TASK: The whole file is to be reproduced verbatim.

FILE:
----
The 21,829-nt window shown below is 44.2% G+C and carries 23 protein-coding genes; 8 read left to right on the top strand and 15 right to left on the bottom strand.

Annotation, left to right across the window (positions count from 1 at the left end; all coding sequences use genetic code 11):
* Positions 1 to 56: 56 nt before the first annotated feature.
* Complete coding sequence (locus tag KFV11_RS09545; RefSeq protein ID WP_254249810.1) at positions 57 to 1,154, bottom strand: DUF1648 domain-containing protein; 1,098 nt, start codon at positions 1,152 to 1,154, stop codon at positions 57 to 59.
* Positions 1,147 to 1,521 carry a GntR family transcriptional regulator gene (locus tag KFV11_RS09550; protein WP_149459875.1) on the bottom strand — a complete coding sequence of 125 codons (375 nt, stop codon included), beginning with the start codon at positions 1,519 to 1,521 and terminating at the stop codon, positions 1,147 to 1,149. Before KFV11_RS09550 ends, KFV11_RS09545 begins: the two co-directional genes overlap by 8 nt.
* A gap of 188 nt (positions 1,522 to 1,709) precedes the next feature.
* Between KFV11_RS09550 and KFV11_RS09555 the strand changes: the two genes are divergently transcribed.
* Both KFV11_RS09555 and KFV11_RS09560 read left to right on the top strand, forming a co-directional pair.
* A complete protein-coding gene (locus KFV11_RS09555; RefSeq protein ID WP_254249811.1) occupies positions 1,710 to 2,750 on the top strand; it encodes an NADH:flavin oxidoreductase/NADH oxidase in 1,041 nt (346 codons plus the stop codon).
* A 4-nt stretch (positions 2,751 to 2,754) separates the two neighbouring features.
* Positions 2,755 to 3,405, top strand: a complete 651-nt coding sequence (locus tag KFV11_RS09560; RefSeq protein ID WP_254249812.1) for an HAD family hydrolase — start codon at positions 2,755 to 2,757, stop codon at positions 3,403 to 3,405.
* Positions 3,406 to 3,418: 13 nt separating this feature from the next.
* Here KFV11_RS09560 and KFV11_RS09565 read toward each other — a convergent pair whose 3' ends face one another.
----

The 21,829-nt window shown below is 44.2% G+C and carries 23 protein-coding genes; 8 read left to right on the top strand and 15 right to left on the bottom strand.

Annotation, left to right across the window (positions count from 1 at the left end; all coding sequences use genetic code 11):
* Positions 1 to 56: 56 nt before the first annotated feature.
* Complete coding sequence (locus tag KFV11_RS09545; RefSeq protein ID WP_254249810.1) at positions 57 to 1,154, bottom strand: DUF1648 domain-containing protein; 1,098 nt, start codon at positions 1,152 to 1,154, stop codon at positions 57 to 59.
* Positions 1,147 to 1,521 carry a GntR family transcriptional regulator gene (locus tag KFV11_RS09550; protein WP_149459875.1) on the bottom strand — a complete coding sequence of 125 codons (375 nt, stop codon included), beginning with the start codon at positions 1,519 to 1,521 and terminating at the stop codon, positions 1,147 to 1,149. Before KFV11_RS09550 ends, KFV11_RS09545 begins: the two co-directional genes overlap by 8 nt.
* A gap of 188 nt (positions 1,522 to 1,709) precedes the next feature.
* Between KFV11_RS09550 and KFV11_RS09555 the strand changes: the two genes are divergently transcribed.
* Both KFV11_RS09555 and KFV11_RS09560 read left to right on the top strand, forming a co-directional pair.
* A complete protein-coding gene (locus KFV11_RS09555; RefSeq protein ID WP_254249811.1) occupies positions 1,710 to 2,750 on the top strand; it encodes an NADH:flavin oxidoreductase/NADH oxidase in 1,041 nt (346 codons plus the stop codon).
* A 4-nt stretch (positions 2,751 to 2,754) separates the two neighbouring features.
* Positions 2,755 to 3,405, top strand: a complete 651-nt coding sequence (locus tag KFV11_RS09560; RefSeq protein ID WP_254249812.1) for an HAD family hydrolase — start codon at positions 2,755 to 2,757, stop codon at positions 3,403 to 3,405.
* Positions 3,406 to 3,418: 13 nt separating this feature from the next.
* Here KFV11_RS09560 and KFV11_RS09565 read toward each other — a convergent pair whose 3' ends face one another.